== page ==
Scarfing

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Scarfing

Figure 8: This original drawing shows the keel laid on blocks in the shipyard. The insert drawing shows the scarfing or method of joining the sections of the keel.

Mold Loft

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Mold Loft

Figure 7: This twentieth century photograph shows workers constructing molds from the lines drawn on the floor of a mold loft. This photograph taken at the Sun Shipyard in Chester, PA is from John H. LaDage, Modern Ship-Elements of their Design, Construction and Operation (Centerville: Cornell Maritime Press, 1965), 142.

Ship’s Hull

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Ship's Hull

Figure 6: This original drawing shows the ship’s hull with Joshua Humphreys’ greatest innovation in naval architecture, his diagonal riders. The riders were installed in four sets of three: three fore and aft on both the port and starboard sides of the ship.

Caulker

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Caulker

Figure 5: This original drawing shows a caulker at work. With a special mallet and caulking chisel, he drives the coil or rove of caulk from the bucket at his feet into the seam between the planks.

Pitsawing

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Pitsawing

Figure 4: This original drawing shows a team pitsawing. The workers guide a framing saw which cuts timber to specific dimensions. The worker at the bottom has the least desirable position. The saw dust would constantly fall on his face and eyes.

Shipbuilders of Southwark 1800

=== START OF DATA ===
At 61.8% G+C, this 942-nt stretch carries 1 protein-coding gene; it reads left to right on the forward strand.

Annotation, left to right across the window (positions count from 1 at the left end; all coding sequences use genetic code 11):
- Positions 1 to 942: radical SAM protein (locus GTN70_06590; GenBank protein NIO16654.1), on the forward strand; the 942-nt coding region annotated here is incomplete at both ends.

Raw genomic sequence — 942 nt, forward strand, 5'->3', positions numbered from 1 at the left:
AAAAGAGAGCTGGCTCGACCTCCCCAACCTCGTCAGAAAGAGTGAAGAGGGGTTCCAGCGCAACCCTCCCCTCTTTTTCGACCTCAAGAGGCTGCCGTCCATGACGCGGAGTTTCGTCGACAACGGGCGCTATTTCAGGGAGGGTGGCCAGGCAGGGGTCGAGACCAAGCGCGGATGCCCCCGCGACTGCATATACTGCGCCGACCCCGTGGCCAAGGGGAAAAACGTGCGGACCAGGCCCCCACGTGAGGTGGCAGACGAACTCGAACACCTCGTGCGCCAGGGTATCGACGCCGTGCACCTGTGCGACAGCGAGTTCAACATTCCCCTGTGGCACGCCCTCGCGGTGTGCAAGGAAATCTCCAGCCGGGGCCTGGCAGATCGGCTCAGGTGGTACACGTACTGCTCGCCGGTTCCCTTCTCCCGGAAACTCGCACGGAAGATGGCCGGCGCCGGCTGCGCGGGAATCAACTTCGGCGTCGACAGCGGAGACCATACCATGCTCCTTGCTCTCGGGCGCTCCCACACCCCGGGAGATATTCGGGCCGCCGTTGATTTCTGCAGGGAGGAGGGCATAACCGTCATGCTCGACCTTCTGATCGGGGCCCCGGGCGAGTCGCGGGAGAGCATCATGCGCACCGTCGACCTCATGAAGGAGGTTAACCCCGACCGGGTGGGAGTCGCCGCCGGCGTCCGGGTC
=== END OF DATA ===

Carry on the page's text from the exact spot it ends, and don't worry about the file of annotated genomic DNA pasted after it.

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Shipbuilders of Southwark 1800

Figure 11: The shipbuilders of Southwark

1. Joshua Humphreys                         Swanson St., behind SwedesChurch

2. James Owner                                  33 Prime St.

3. Richard Berriman                           7 Mary St.

4. William Bills                                  33 Christian St.

5. Jeremiah Much                               Swanson St., behind SwedesChurch

6. Francis Mitchel                               12 Plumb St. or 384 S. Front St.

7. John Delavau                                  389 S. Second St, between Catherine and Queen

8. Benjamin Hutton                            Water St., between Christian and Queen

9. Thomas Eastburn                            Cox’s Alley, near SwedesChurch

10. Stephen Beasley                           Swanson St., beyond SwedesChurch

11. Richard Thomas                           Second St., between Catherine and Queen

12. George Black                                198 S. Front St.

13. John Turner                                  10 Christian St., near Church Alley

14. Philip McCracken                         57 Queen St.

15. William Art                                  Front St. at Prime

16. Thomas Larkum                           Front St.

17. John Petherbridge                         Second & Queen Sts.

18. William Gamble                           Queen St., between Front and Swanson

19. Benjamin Philips                          Almond St., between Front & Second Sts.

20. Nathaniel Jackson                        Catherine St., between Second and Third Sts.

21. Nathaniel Hutton                          814 S. Front St.

22. Joseph Huddle                              9 Queen St.

23. Paul Beck                                      826 S. Front St.

* The last three entries are designated by modern numeration

** On the 1794 A.P. Folie Map, Prime St. is incorrectly labeled as “Prune” St.

Philadelphia waterfront

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Philadelphia waterfront

 

Figure 3: This 1820 oil painting by Matthew Birch shows the Philadelphia waterfront looking south from the Penn Treaty Tree. In the foreground is a shipyard. In the shipyard workers perform several of the tasks related to shipbuilding. The nearest group of workers shapes timber with hand tools. In the near distance behind them other workers steam bend timber in a furnace. In the far distance in another shipyard a ship lays on its side awaiting repair.

This painting is in the collection at HSP and reproduced by permission.